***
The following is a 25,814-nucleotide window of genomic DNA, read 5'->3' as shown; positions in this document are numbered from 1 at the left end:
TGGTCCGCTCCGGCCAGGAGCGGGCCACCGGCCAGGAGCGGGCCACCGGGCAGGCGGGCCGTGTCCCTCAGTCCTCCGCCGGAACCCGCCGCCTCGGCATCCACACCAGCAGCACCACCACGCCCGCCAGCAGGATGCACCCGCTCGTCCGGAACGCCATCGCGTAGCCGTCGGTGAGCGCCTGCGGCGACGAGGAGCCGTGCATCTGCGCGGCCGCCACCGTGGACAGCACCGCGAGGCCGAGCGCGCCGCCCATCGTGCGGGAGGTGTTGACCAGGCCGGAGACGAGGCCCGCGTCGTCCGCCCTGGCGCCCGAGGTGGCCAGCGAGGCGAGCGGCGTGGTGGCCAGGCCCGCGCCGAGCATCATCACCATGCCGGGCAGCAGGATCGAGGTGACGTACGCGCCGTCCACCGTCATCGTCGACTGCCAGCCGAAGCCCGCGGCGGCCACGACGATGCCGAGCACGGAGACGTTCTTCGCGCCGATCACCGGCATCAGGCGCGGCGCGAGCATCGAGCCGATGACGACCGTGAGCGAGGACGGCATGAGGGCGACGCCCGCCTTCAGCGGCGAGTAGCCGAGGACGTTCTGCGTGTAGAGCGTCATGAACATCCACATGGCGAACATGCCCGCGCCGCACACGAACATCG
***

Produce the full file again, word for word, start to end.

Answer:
The following is a 25,814-nucleotide window of genomic DNA, read 5'->3' as shown; positions in this document are numbered from 1 at the left end:
TGGTCCGCTCCGGCCAGGAGCGGGCCACCGGCCAGGAGCGGGCCACCGGGCAGGCGGGCCGTGTCCCTCAGTCCTCCGCCGGAACCCGCCGCCTCGGCATCCACACCAGCAGCACCACCACGCCCGCCAGCAGGATGCACCCGCTCGTCCGGAACGCCATCGCGTAGCCGTCGGTGAGCGCCTGCGGCGACGAGGAGCCGTGCATCTGCGCGGCCGCCACCGTGGACAGCACCGCGAGGCCGAGCGCGCCGCCCATCGTGCGGGAGGTGTTGACCAGGCCGGAGACGAGGCCCGCGTCGTCCGCCCTGGCGCCCGAGGTGGCCAGCGAGGCGAGCGGCGTGGTGGCCAGGCCCGCGCCGAGCATCATCACCATGCCGGGCAGCAGGATCGAGGTGACGTACGCGCCGTCCACCGTCATCGTCGACTGCCAGCCGAAGCCCGCGGCGGCCACGACGATGCCGAGCACGGAGACGTTCTTCGCGCCGATCACCGGCATCAGGCGCGGCGCGAGCATCGAGCCGATGACGACCGTGAGCGAGGACGGCATGAGGGCGACGCCCGCCTTCAGCGGCGAGTAGCCGAGGACGTTCTGCGTGTAGAGCGTCATGAACATCCACATGGCGAACATGCCCGCGCCGCACACGAACATCG